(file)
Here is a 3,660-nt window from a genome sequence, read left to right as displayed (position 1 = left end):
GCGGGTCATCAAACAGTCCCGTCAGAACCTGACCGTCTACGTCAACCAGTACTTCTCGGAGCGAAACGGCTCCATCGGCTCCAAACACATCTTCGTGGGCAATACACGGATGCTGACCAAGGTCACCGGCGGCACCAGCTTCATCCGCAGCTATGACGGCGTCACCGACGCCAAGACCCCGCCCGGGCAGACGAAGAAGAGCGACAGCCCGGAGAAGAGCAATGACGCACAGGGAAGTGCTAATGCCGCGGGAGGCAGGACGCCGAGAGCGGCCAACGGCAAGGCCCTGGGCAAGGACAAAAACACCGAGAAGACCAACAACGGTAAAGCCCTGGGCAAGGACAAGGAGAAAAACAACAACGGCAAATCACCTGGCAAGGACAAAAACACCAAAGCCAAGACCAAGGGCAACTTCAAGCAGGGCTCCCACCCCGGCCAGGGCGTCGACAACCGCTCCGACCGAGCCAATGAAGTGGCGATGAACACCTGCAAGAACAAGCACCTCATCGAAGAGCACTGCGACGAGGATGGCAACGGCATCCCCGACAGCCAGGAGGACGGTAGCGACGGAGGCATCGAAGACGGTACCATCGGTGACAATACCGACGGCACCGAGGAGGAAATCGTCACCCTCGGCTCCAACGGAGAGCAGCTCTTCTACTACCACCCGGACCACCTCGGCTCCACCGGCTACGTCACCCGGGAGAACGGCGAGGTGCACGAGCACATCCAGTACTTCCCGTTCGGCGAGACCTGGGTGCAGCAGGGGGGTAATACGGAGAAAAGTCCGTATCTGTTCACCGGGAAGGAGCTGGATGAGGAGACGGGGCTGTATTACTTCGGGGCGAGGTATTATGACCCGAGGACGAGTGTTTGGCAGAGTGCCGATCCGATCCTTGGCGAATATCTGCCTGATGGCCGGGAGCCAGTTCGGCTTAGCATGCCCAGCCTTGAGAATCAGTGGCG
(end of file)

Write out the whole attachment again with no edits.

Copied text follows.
Here is a 3,660-nt window from a genome sequence, read left to right as displayed (position 1 = left end):
GCGGGTCATCAAACAGTCCCGTCAGAACCTGACCGTCTACGTCAACCAGTACTTCTCGGAGCGAAACGGCTCCATCGGCTCCAAACACATCTTCGTGGGCAATACACGGATGCTGACCAAGGTCACCGGCGGCACCAGCTTCATCCGCAGCTATGACGGCGTCACCGACGCCAAGACCCCGCCCGGGCAGACGAAGAAGAGCGACAGCCCGGAGAAGAGCAATGACGCACAGGGAAGTGCTAATGCCGCGGGAGGCAGGACGCCGAGAGCGGCCAACGGCAAGGCCCTGGGCAAGGACAAAAACACCGAGAAGACCAACAACGGTAAAGCCCTGGGCAAGGACAAGGAGAAAAACAACAACGGCAAATCACCTGGCAAGGACAAAAACACCAAAGCCAAGACCAAGGGCAACTTCAAGCAGGGCTCCCACCCCGGCCAGGGCGTCGACAACCGCTCCGACCGAGCCAATGAAGTGGCGATGAACACCTGCAAGAACAAGCACCTCATCGAAGAGCACTGCGACGAGGATGGCAACGGCATCCCCGACAGCCAGGAGGACGGTAGCGACGGAGGCATCGAAGACGGTACCATCGGTGACAATACCGACGGCACCGAGGAGGAAATCGTCACCCTCGGCTCCAACGGAGAGCAGCTCTTCTACTACCACCCGGACCACCTCGGCTCCACCGGCTACGTCACCCGGGAGAACGGCGAGGTGCACGAGCACATCCAGTACTTCCCGTTCGGCGAGACCTGGGTGCAGCAGGGGGGTAATACGGAGAAAAGTCCGTATCTGTTCACCGGGAAGGAGCTGGATGAGGAGACGGGGCTGTATTACTTCGGGGCGAGGTATTATGACCCGAGGACGAGTGTTTGGCAGAGTGCCGATCCGATCCTTGGCGAATATCTGCCTGATGGCCGGGAGCCAGTTCGGCTTAGCATGCCCAGCCTTGAGAATCAGTGGCG